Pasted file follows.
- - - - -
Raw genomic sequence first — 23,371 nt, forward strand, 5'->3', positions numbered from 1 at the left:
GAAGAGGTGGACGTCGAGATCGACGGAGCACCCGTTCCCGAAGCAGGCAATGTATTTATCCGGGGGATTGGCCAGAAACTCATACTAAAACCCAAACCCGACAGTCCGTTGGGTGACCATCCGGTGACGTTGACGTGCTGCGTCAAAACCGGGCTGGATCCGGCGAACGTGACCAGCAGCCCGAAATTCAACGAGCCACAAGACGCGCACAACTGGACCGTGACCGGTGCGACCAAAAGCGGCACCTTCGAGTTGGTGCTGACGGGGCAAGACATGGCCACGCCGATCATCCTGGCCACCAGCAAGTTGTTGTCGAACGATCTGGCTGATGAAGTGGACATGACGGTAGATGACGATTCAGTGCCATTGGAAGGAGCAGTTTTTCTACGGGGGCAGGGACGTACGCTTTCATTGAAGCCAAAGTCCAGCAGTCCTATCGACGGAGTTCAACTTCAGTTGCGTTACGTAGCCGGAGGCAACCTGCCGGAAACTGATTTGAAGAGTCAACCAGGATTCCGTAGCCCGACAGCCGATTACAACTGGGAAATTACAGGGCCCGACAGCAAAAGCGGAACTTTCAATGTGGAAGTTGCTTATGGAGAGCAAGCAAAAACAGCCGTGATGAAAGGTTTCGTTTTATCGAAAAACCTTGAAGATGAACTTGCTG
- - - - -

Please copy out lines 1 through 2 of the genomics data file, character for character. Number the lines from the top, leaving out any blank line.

Raw genomic sequence first — 23,371 nt, forward strand, 5'->3', positions numbered from 1 at the left:
GAAGAGGTGGACGTCGAGATCGACGGAGCACCCGTTCCCGAAGCAGGCAATGTATTTATCCGGGGGATTGGCCAGAAACTCATACTAAAACCCAAACCCGACAGTCCGTTGGGTGACCATCCGGTGACGTTGACGTGCTGCGTCAAAACCGGGCTGGATCCGGCGAACGTGACCAGCAGCCCGAAATTCAACGAGCCACAAGACGCGCACAACTGGACCGTGACCGGTGCGACCAAAAGCGGCACCTTCGAGTTGGTGCTGACGGGGCAAGACATGGCCACGCCGATCATCCTGGCCACCAGCAAGTTGTTGTCGAACGATCTGGCTGATGAAGTGGACATGACGGTAGATGACGATTCAGTGCCATTGGAAGGAGCAGTTTTTCTACGGGGGCAGGGACGTACGCTTTCATTGAAGCCAAAGTCCAGCAGTCCTATCGACGGAGTTCAACTTCAGTTGCGTTACGTAGCCGGAGGCAACCTGCCGGAAACTGATTTGAAGAGTCAACCAGGATTCCGTAGCCCGACAGCCGATTACAACTGGGAAATTACAGGGCCCGACAGCAAAAGCGGAACTTTCAATGTGGAAGTTGCTTATGGAGAGCAAGCAAAAACAGCCGTGATGAAAGGTTTCGTTTTATCGAAAAACCTTGAAGATGAACTTGCTG